(A Legend.)

Punch, June 14, 1905


[An attempt is here made to avoid classical pedantry, and to express the facts of antiquity in homely language suited to the needs of future generations of undergraduates, when Greek has ceased to be a compulsory subject.]

Ion Smithios the ratepayer arose from his early Grecian couch one lovely morning in April, b.c. 1004, feeling at peace with gods and men. In the first place, Troy had fallen on the previous day after a ten years’ siege, and he reflected with satisfaction that he had been one of the first to suggest the employment of guile in order to reduce the city. Under the signature of “Indignant Argive” he had written to the Argos Argus, the popular half-obol paper of the country, exposing the futility of frontal attacks. Then, again, he had worked off all arrears in the matter of sacrifices, and what a comfort that was! In short, as he went for his morning constitutional through the hall he felt that all nature smiled. Two minutes later his pleasure was entirely spoiled by the sight of a suppliant on the hearth.

The criminal law of Greece was at that time in a very imperfect state. Briefly the rules relating to murder and other offences were as follows. If A. killed B., then it became the duty of B.’s nearest relative, C., to kill A. The State declined to interfere in what it considered a purely personal affair. It was C.’s business, and he must manage it as he thought best. A.’s next move was to fly to the nearest hearth, and then the thing might be considered in Chancery. The Law was very strict on the subject of hearths. Once on a hearth a fugitive could neither be injured nor evicted.

“Morning,” said the suppliant brightly, as Ion Smithios appeared.

The ratepayer frowned.

“To what am I indebted?” he said.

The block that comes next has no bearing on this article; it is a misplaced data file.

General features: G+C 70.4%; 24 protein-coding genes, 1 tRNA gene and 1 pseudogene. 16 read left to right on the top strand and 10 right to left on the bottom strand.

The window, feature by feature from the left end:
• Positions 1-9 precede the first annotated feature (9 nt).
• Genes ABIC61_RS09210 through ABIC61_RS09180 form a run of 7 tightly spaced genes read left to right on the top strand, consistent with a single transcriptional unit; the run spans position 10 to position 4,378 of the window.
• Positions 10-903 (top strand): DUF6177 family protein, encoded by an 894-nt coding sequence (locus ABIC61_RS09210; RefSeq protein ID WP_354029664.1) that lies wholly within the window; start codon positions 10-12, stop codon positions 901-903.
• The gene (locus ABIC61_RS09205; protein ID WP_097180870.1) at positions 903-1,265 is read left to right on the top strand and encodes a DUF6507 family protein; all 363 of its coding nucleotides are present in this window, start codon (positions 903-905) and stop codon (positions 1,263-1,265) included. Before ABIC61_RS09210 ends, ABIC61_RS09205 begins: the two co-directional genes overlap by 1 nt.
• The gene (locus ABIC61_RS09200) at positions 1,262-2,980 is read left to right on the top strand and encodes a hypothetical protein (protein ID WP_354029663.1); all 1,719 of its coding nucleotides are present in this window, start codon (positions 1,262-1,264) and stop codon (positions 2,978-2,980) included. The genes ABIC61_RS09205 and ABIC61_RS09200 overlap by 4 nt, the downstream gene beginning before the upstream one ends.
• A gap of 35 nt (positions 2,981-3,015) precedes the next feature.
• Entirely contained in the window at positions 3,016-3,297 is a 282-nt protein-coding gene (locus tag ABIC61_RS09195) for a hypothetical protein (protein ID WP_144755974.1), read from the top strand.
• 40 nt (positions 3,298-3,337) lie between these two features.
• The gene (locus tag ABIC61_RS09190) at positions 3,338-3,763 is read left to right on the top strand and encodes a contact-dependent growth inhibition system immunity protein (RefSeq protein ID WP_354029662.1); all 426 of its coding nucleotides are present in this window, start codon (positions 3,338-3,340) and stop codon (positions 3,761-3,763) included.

“The fact is,” replied his visitor, “in strict confidence—I’m a god. Er—in fact, Zeus. I know I don’t look like it, but this a disguise. I am doing my celebrated imitation of the young man of the period. The fact is, I hope it won’t annoy you or upset your plans in any way, but I love your youngest daughter with all the warmth of a noble nature. The charms of the lovely—— Stupid of me! Can’t recall the name at the moment.”

“I’m not surprised. I have no daughter.”

“No, no, of course not,” said the suppliant. “Stupid joke of mine. But I see you have a feeling heart. You won’t be hard on a fellow. What’s really happened is that last night being Troy night, and me rather celebrating it, don’t you know, somehow or other—purely by accident—I cut a man’s head off. His brother chased me for three miles across difficult country, and—well, here I am, don’t you know. What?”

“Well,” said the ratepayer, “I wish it to be clearly understood that I in no way approve or sympathise. But——”

“Do you know,” interrupted the suppliant, “this cross-country running makes you awfully peckish. You couldn’t hurry breakfast along and tell me the rest afterwards, I suppose?”

From that day he became a regular member of the household. He turned out to be an unpleasant young man, and he did not scruple to find fault with the ratepayer’s domestic arrangements. Once they offered him cold mutton. He turned pale, and insisted on a devilled kidney.

But at last Ion Smithios hit on an idea.

The first the suppliant knew of it was when his breakfast was not brought to him at the usual time.

“Where’s my breakfast?” he thundered.

“Where, indeed?” said Ion Smithios, appearing from the adjoining room, wiping his mouth with a napkin.

“If,” said the suppliant hastily, “that breakfast is not ready in five seconds, there will be trouble.”

“And now listen to me,” said the ratepayer. “I have been looking up the law about suppliants, and it says the householder may not turn them out. There is nothing about feeding them. You take my meaning? If you like that hearth, by all means stay there. But you will pay from this moment for every meal you take, and also for attendance. Not to mention extras, and—lest we forget—fuel, lights, and washing. So now.”

“I’ll go this minute. I give you notice. I won’t stay a moment longer.”

Ion Smithios coughed.

“As I was coming through the garden just now,” he said, “I met a pleasant young fellow with a very large spear. He seemed to be waiting for someone. I shouldn’t be half surprised, do you know, if that was your man. The brother, you know.”

The suppliant’s jaw fell.

A week later it fell again. That was when Smithios presented the first bill ever made out for a Paying Guest.




Unsigned story as printed; credited to P. G. Wodehouse in the Index to Vol. 128 of Punch.


Editor’s note:
half-obol: An expensive newspaper indeed! An obolus was a silver coin, one-sixth of a drachma, so this paper would have cost one-twelfth of a skilled worker’s daily wage.